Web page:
The 26th Annual American Studies Forum





Upcoming Forum

The following information is being furnished to you with the hope that it will help you better prepare for the workshop prior to your departure.

1. Summary of the American Studies Forum


1. Summary of the 26th American Studies Forum:

Featured Speaker: Russ Castronovo

Sessions I and II: Common Sense and Revolution

In 1776, Thomas Jefferson and his rebel compatriots famously declared, “We hold these truths to be self evident….” This statement presents revolution as an evidentiary fact that every person can perceive and understand immediately. Tom Paine gave fuller expression to this sentiment in his pamphlet, Common Sense, which, through a mixture of logic and sentiment, stirred support for American independence. This session probes the link between such demonstrations of “common sense” and revolutionary consciousness. It is link that takes us to the ground of aesthetic judgment, a zone of feeling and supposedly universal sensibility. But civic feelings can become overexcited and popular sensibilities can become inflamed. The result is mob rule, what Paine called the “popular rage.” How did American revolutionaries—and how can we—distinguish between popular democracy and “popular rage,” between the rule of the people and the rule of the mob? In addition to turning to Jefferson and Paine as we seek answers to these questions, we will also consider Hannah Foster’s epistolary novel of 1797, The Coquette, and Hawthorne’s short story published n 1832, “My Kinsman, Major Molineux.”

This session will lead us to consider more broadly the relationship between literature and propaganda. Can a poem be revolutionary? Can revolution be poetic? In studying American culture, how do we distinguish literature from propaganda?

Cathy Davidson, Revolution and the Word: The Rise of the Novel in America (New York : Oxford University Press, 1986).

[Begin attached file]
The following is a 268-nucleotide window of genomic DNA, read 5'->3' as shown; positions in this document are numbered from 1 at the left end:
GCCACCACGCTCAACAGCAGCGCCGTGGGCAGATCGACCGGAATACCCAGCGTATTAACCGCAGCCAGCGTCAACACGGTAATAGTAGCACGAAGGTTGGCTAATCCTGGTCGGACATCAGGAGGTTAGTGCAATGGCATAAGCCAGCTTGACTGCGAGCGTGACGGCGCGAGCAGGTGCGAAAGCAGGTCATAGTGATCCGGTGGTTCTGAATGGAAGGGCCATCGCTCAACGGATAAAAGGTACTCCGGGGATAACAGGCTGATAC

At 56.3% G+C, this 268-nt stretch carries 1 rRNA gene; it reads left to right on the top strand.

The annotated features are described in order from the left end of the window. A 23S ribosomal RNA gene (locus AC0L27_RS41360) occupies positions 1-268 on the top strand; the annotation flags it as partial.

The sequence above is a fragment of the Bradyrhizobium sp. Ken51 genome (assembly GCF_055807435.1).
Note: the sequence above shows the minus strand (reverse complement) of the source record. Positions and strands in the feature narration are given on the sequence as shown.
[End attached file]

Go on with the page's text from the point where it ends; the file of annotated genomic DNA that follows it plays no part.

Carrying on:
Jay Fliegelman, Declaring Independence: Jefferson, Natural Language & the Culture of Performance (Stanford, Calif. : Stanford University Press, 1993).
Eric Foner, Tom Paine and Revolutionary America (New York : Oxford University Press, 1976).
Hannah Foster, The Coquette (New York: Oxford University Press, 1986).
Nathaniel Hawthorne, “My Kinsman, Major Molineux” in Tales and Sketches (New York: Modern Library, 1982.
Thomas Jefferson, “The Declaration of Independence” in The Portable Thomas Jefferson, ed. Merrill D. Peterson (New York: Penguin, 1975).
Thomas Paine, Common Sense in The Thomas Paine Reader (New York: Penguin, 1987).
“The Liberty Tree” in The Thomas Paine Reader (New York: Penguin, 1987).
Michael Warner, The Letters of the Republic: Publication and the Public Sphere in Eighteenth-Century America (Cambridge, Mass.: Harvard University Press, 1990).

Sessions III and IV: Literature and the Art of Social Government

“I have seen an armful of daisies keep the peace of a block better than a policeman and his club,” wrote the pioneering urban reformer and photographer Jacob Riis. His statement connects tenement reform to the deployment of aesthetic resources, suggesting that we might well wonder about the ways in which American literature has been charged with a moral mission. Slum novels, documentary photography, and reports from charities such as the Flower Mission reveal that Riis was not alone in the belief that beauty could turn the urban herd into disciplined citizens. This faith found its theoretical complement in academic research, much of it disseminated through the university extension movement, which argued for the existence of a species-wide “art instinct” that strives for harmony and perfection. At the same time, though, reformers observed that magic lantern shows created unruly crowds, flowers bedecked prostitutes, and nickelodeons encouraged larceny.

This session examines the transformative powers of aesthetics that create law-abiding citizens as well as lawbreakers.

Dismayed by the spectacle of urban poverty at the turn of the twentieth century—squalid living conditions, prostitution, lack of economic opportunities, and discrimination—social reformers and “muckrackers” marched into American cities with missionary zeal. Novels and photographic essays provided important social criticism by drawing attention to the plight of the poor and immigrants. But what happens when the poor, when what is un-beautiful, becomes the subject of novelistic or visual representation? Reformers grappled with this question by suggesting that art itself, that a notion of beauty could enable the poor to overcome hardship and inequality. Jacob Riis, Stephen Crane, Harriet Beecher Stowe, and John Dewey will inform our conversation.

Stephen Crane, Maggie: A Girl of the Streets and Other Short Fiction (New York: Bantam, 1986).